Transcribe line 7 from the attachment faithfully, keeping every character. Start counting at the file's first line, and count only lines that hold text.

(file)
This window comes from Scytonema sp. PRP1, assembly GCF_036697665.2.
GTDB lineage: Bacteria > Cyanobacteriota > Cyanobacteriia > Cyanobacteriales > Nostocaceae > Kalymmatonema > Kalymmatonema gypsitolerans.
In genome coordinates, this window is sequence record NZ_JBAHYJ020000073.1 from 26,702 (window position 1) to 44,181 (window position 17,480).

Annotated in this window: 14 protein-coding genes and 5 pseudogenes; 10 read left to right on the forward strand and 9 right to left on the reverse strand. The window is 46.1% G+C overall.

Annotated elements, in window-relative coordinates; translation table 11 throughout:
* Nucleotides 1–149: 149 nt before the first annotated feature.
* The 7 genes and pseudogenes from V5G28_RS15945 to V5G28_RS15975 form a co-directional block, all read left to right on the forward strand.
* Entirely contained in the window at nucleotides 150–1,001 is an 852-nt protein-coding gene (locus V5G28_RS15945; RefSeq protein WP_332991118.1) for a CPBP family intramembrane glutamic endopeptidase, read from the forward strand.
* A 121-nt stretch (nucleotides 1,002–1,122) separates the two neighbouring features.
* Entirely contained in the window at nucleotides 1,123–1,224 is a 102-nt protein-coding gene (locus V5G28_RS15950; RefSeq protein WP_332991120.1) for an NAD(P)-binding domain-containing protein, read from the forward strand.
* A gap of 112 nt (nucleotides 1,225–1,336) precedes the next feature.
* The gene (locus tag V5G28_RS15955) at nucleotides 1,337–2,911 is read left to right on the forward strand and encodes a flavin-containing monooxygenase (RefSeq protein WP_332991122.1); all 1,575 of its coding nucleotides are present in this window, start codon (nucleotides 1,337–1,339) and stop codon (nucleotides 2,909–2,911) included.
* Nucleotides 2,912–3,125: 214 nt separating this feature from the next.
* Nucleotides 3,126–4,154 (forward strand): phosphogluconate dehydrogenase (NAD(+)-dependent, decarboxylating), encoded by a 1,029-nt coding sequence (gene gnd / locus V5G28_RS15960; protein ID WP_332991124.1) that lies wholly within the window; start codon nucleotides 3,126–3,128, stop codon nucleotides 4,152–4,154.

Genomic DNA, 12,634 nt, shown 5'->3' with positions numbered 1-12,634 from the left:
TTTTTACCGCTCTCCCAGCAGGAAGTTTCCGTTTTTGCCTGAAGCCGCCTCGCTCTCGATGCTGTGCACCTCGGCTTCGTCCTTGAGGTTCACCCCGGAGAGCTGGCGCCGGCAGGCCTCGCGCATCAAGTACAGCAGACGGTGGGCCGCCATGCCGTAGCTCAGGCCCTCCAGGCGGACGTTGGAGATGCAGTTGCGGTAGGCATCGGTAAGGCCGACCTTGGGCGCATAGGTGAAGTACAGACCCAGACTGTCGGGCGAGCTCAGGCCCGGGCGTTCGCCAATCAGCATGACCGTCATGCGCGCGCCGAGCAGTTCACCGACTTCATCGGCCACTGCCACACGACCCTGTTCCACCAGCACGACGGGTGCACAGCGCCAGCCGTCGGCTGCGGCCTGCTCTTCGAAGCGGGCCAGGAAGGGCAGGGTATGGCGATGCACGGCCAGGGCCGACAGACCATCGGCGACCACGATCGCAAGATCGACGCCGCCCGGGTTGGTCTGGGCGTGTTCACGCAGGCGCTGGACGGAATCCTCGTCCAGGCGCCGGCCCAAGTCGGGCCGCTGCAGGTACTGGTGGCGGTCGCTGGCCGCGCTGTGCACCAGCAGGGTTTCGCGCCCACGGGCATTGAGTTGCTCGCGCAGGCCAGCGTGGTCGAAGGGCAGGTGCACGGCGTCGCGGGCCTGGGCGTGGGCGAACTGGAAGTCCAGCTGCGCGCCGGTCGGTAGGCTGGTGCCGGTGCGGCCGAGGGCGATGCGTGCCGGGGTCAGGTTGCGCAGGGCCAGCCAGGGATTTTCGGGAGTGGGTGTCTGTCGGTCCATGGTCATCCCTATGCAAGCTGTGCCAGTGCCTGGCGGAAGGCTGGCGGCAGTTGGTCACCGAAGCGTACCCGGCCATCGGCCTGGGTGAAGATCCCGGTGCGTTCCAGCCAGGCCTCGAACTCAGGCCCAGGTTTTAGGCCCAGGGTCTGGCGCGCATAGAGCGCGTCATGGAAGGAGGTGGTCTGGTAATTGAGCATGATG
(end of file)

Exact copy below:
* The 7 genes and pseudogenes from V5G28_RS15945 to V5G28_RS15975 form a co-directional block, all read left to right on the forward strand.